The term “self-made” has caused public outcry before.
When Forbes proclaimed Kylie Jenner the youngest self-made billionaire in March, many took to Twitter to grumble that the term did not properly reflect that her moneyed upbringing provided her with the platform for success.
In response, Forbes rolled out a definition for “self-made”: “Someone who built a company or established a fortune on her own, rather than inheriting some or all of it.”
Forbes even has a self-made score of 1-10 that showcases someone’s role in their wealth creation. A score of one would belong to someone like Alice Walton, the Walmart heiress worth $51.4 billion, who “inherited her fortune but is not working to increase it.” A score of 10 would belong to Oprah Winfrey, someone “self-made who not only grew up poor but also overcame significant obstacles.”
Even with the sliding scoring system, the broad definition only applied to 11 women on this year’s Forbes 400 list. Jenner, with her estimated net worth of $1 billion, did not qualify for the list’s $2.1 billion minimum. She has a self-made score of 7, meaning she “got a head start from wealthy parents and a moneyed background.”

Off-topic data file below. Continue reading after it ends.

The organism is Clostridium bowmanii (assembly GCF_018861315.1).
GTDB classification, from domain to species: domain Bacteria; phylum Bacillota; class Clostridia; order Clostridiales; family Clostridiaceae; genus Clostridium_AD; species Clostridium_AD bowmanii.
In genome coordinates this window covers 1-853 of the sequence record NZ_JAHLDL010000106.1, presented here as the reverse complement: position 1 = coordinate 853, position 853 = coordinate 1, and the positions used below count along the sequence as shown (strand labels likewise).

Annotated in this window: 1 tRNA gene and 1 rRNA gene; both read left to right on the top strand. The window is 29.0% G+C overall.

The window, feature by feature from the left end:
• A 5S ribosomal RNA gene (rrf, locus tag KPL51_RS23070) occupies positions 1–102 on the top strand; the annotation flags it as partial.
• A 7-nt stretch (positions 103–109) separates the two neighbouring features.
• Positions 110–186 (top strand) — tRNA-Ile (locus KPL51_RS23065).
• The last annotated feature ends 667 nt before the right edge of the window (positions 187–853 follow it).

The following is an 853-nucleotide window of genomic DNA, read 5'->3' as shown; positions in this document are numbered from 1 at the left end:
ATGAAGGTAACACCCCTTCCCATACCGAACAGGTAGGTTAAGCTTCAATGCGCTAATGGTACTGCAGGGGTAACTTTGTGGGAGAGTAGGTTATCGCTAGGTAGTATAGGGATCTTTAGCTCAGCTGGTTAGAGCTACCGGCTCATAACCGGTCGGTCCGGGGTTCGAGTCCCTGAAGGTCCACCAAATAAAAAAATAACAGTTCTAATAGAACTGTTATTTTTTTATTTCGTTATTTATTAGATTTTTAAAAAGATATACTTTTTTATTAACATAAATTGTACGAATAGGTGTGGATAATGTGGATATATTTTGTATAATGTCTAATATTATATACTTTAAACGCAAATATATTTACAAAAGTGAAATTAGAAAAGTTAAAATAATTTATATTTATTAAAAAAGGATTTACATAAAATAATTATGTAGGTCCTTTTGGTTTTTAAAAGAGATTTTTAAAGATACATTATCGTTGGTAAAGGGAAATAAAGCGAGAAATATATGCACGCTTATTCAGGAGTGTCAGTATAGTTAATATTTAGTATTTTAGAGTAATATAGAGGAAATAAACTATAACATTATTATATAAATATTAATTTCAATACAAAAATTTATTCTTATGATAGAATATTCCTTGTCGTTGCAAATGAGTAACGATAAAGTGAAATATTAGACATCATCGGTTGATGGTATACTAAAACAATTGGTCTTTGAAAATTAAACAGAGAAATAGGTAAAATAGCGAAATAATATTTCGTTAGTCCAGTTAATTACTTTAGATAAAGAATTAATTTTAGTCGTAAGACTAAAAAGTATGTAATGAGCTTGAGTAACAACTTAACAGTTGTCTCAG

Most of the women on this list scored at an 8 (“self-made who came from a middle- or upper-middle-class background”) or a 9 (“self-made who came from a largely working-class background; rose from little or nothing”).
The members of the Forbes 400 are worth $2.96 trillion. The self-made women club, one of the smallest subsects of the overall list, is worth a collective $37.2 billion.
Here are the 11 richest self-made women in the US. They are ranked in ascending order of wealth and their net worths are estimates as of October 2, 2019.